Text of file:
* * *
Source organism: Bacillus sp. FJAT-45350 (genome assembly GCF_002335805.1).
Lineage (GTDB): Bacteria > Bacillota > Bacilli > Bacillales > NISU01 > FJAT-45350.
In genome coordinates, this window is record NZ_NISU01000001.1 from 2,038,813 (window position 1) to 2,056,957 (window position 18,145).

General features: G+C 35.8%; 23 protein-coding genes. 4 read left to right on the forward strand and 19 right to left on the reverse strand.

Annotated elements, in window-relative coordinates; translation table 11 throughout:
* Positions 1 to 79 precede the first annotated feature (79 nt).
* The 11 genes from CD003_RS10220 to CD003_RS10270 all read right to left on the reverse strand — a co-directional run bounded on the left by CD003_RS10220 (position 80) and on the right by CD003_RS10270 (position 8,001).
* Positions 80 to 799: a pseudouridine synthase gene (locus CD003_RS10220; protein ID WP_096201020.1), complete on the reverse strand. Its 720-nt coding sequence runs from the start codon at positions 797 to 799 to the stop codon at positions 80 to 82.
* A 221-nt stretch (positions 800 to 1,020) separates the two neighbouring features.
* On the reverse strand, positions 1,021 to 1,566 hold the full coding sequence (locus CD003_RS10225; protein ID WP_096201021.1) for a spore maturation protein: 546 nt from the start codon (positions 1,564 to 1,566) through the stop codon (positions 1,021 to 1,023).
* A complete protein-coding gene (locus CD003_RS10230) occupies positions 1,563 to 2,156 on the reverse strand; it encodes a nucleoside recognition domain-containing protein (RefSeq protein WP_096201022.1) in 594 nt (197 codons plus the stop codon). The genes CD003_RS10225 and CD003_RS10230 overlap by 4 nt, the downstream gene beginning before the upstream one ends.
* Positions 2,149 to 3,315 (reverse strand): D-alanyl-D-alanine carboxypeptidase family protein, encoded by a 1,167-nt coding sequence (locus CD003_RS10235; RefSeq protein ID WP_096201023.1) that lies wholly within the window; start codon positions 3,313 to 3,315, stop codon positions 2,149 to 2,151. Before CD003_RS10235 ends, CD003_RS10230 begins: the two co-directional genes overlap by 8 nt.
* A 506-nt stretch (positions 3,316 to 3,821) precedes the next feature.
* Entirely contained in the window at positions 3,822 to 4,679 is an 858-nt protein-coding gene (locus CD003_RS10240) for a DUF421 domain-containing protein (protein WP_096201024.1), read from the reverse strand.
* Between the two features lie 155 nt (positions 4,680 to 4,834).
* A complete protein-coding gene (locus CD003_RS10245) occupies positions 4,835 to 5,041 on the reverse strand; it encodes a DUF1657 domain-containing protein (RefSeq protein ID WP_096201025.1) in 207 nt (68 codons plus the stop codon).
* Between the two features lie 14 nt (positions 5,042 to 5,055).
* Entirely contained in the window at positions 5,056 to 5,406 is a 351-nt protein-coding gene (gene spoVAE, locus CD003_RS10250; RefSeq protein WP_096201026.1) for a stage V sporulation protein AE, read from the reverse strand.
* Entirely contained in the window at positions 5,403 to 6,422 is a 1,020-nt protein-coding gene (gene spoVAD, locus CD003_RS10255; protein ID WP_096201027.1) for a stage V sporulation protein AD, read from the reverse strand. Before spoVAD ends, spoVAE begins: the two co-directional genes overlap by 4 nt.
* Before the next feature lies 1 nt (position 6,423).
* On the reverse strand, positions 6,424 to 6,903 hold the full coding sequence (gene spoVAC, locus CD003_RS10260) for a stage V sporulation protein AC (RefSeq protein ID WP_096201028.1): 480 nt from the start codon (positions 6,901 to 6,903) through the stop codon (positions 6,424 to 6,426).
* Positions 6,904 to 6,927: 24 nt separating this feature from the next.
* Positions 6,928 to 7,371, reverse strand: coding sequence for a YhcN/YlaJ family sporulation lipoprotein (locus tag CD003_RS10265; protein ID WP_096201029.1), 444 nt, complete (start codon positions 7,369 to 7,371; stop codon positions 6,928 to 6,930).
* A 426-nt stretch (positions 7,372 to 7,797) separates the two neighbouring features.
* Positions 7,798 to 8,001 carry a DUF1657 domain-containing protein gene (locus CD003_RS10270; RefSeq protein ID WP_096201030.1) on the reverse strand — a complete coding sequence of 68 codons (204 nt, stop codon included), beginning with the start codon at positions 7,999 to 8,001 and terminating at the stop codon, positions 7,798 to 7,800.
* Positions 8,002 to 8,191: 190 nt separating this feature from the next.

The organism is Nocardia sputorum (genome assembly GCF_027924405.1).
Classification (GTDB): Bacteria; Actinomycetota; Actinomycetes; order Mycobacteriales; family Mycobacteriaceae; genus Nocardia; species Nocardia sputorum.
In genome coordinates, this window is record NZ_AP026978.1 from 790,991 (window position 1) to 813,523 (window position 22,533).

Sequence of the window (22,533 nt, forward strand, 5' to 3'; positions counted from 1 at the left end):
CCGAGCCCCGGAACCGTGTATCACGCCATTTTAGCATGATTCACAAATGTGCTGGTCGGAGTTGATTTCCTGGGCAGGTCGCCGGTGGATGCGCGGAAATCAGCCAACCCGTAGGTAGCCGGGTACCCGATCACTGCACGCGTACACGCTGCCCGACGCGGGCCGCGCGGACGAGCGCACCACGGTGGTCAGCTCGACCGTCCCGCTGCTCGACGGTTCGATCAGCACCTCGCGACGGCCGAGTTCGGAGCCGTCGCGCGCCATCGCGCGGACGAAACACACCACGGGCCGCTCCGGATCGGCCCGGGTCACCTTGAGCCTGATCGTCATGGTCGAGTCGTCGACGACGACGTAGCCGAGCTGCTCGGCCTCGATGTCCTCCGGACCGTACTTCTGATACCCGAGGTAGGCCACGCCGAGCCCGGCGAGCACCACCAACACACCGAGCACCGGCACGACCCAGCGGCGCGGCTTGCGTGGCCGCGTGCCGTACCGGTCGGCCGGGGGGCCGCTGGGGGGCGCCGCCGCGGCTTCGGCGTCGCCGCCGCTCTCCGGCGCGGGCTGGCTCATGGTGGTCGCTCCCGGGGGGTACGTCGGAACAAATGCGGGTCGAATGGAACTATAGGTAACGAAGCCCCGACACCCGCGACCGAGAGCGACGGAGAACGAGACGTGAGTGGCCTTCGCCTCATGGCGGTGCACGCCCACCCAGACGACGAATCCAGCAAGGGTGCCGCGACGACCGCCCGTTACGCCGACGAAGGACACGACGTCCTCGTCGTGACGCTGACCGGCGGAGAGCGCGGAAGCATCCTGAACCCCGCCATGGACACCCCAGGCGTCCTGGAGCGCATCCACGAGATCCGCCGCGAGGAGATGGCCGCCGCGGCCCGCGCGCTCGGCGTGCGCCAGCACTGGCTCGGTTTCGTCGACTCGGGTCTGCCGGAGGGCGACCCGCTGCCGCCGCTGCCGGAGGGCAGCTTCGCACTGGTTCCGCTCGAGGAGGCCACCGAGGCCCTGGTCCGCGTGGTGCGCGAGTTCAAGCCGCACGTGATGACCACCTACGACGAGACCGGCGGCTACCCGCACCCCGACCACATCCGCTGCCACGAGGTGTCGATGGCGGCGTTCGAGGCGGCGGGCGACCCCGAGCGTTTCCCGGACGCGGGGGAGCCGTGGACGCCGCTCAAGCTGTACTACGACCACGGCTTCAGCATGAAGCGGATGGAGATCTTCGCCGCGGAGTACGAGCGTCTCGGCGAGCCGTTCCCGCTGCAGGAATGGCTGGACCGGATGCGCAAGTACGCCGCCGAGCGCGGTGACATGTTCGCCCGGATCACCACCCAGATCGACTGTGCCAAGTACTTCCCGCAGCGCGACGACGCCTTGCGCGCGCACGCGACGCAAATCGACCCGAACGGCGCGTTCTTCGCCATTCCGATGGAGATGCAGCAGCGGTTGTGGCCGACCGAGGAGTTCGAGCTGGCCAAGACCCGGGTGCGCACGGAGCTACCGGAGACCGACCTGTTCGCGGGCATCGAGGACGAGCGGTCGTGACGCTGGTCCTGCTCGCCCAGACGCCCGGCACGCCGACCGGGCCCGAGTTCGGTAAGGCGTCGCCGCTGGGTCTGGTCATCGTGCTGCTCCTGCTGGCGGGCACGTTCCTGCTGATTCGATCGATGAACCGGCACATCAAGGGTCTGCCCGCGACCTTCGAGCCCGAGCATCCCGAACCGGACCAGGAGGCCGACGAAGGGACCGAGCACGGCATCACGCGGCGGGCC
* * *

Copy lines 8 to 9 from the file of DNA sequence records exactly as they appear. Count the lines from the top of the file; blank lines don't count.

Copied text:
* Positions 80 to 799: a pseudouridine synthase gene (locus CD003_RS10220; protein ID WP_096201020.1), complete on the reverse strand. Its 720-nt coding sequence runs from the start codon at positions 797 to 799 to the stop codon at positions 80 to 82.
* A 221-nt stretch (positions 800 to 1,020) separates the two neighbouring features.